The public chain has been repeatedly referred to as the “commons”. This is evident in several characteristics of the blockchain. They are socio-technical systems, composed of social and technological components. The public chain is also a “permission-free” resource, which means that it can be open to participate in the use, construction or adaptation of the agreement. Blockchains are also the foundation of infrastructure, which means that they are tools that have meaning in the context in which they are used and are inseparable from that context (Star, 1999).

Blockchain as the “Ship of Theseus”

In this way, the blockchain is similar to the “Ship of Theseus” in Greek legend. The Ship of Theseus is a thought experiment that raises the question of whether an object with all components replaced is still basically the same object” (Wikipedia). Many ancient philosophers discussed this thought problem.

“The ship returned from Crete by Theseus and the young men of Athens had thirty oars. The planks put new, stronger wood into them. Their position makes this ship a permanent example among philosophers, used to solve the logical problem of the growth of things; one side thinks the ship remains unchanged, the other side I think this ship is different.”—-Plutarch, Theseus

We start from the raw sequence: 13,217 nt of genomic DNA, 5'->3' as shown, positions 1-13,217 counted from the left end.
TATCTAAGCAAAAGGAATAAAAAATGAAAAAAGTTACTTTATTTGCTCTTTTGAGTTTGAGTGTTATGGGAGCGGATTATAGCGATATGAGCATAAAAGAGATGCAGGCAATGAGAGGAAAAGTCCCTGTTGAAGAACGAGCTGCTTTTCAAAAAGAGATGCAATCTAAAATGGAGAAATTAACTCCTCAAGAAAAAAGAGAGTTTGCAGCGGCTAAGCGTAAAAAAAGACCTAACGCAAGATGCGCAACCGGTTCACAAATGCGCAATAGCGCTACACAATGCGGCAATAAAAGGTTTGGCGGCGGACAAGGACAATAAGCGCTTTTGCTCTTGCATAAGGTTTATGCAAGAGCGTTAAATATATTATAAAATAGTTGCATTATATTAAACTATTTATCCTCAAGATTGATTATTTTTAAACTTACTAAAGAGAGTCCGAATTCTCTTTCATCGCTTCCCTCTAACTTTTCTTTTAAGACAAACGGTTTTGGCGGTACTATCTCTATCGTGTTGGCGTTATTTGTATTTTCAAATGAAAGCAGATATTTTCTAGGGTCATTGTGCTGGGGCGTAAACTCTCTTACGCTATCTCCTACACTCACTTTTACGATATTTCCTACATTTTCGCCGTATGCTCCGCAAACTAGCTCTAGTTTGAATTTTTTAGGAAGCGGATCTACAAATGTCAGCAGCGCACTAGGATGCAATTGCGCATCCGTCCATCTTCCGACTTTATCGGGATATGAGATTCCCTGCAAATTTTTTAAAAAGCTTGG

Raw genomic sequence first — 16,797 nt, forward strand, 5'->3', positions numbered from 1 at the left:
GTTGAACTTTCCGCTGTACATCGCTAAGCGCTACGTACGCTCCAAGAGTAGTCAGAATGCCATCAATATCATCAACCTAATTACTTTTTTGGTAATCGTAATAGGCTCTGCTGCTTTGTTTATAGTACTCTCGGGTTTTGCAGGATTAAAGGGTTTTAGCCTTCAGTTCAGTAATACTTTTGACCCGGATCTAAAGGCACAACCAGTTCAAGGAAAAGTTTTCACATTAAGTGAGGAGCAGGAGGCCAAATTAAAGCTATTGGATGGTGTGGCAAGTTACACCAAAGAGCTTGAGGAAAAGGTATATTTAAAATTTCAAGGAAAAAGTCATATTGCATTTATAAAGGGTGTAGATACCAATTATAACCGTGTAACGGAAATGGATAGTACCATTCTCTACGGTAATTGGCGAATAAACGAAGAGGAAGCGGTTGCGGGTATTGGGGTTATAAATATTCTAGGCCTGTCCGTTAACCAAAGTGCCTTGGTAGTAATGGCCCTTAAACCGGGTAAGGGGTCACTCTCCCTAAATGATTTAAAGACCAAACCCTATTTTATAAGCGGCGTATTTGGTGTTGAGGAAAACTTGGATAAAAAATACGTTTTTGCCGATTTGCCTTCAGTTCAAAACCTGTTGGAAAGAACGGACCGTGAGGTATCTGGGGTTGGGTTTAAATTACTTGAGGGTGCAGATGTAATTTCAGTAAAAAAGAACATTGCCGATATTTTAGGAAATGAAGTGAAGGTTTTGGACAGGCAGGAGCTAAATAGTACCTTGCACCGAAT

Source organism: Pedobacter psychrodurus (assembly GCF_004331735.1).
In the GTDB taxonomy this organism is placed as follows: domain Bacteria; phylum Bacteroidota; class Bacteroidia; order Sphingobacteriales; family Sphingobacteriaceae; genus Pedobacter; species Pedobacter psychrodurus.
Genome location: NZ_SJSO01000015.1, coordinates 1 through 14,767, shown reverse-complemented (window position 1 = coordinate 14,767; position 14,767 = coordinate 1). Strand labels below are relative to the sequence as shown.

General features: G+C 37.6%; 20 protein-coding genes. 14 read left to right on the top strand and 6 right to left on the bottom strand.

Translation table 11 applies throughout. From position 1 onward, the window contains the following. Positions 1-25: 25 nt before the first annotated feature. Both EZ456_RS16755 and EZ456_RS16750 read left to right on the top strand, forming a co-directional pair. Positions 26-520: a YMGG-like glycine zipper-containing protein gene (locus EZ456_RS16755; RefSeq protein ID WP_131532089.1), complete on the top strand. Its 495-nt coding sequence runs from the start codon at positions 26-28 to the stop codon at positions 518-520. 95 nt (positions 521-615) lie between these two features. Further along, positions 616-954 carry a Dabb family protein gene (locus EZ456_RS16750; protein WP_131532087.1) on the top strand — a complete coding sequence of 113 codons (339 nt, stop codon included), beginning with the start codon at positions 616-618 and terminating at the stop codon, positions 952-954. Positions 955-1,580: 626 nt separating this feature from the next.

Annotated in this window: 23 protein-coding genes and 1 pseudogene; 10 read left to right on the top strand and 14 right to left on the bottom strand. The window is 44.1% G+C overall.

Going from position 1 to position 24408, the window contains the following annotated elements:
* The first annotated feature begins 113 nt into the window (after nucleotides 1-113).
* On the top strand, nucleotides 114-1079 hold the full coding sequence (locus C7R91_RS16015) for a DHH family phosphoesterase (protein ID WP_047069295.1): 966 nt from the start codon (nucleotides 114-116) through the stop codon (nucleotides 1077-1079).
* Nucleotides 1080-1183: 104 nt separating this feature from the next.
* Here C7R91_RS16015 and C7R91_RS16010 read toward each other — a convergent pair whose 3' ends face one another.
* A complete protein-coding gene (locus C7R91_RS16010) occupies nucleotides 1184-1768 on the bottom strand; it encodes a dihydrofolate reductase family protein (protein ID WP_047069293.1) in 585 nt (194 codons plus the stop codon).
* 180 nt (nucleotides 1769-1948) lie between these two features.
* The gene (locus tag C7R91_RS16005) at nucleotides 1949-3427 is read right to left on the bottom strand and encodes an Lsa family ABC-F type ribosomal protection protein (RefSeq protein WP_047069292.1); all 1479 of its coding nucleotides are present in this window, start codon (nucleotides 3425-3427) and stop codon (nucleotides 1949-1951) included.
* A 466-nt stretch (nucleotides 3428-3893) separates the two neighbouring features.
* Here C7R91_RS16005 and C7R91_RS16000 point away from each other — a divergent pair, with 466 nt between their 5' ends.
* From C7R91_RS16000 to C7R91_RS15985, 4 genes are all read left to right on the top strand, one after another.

The public blockchain is modular in nature, consisting of open source software code and composable social and technical components, including software code, developers, “miners” who verify transactions, and “DApps” (decentralized) on top of the protocol. Application), hardware, individual users, communities and ledger data are used as historical shared records. Although any of these components can be replaced, including the “fork” transaction history itself or the transition from a “proof of work” consensus algorithm to a “proof of equity” consensus, the blockchain is a persistent and functional Overall.

The legend of The Ship of Theseus is often used as a question of identity that persists over time. I want to raise here that this is also a question of elasticity. I am asking, which social and technological components of decentralized infrastructure must continue to exist in order to be considered elastic?

This question can be explored through a case study of a decentralized technology project against external threats. In this article, I chose to study “Gitcoin”, which is an Ethernet Square block chain community in a popular public goods financing mechanisms.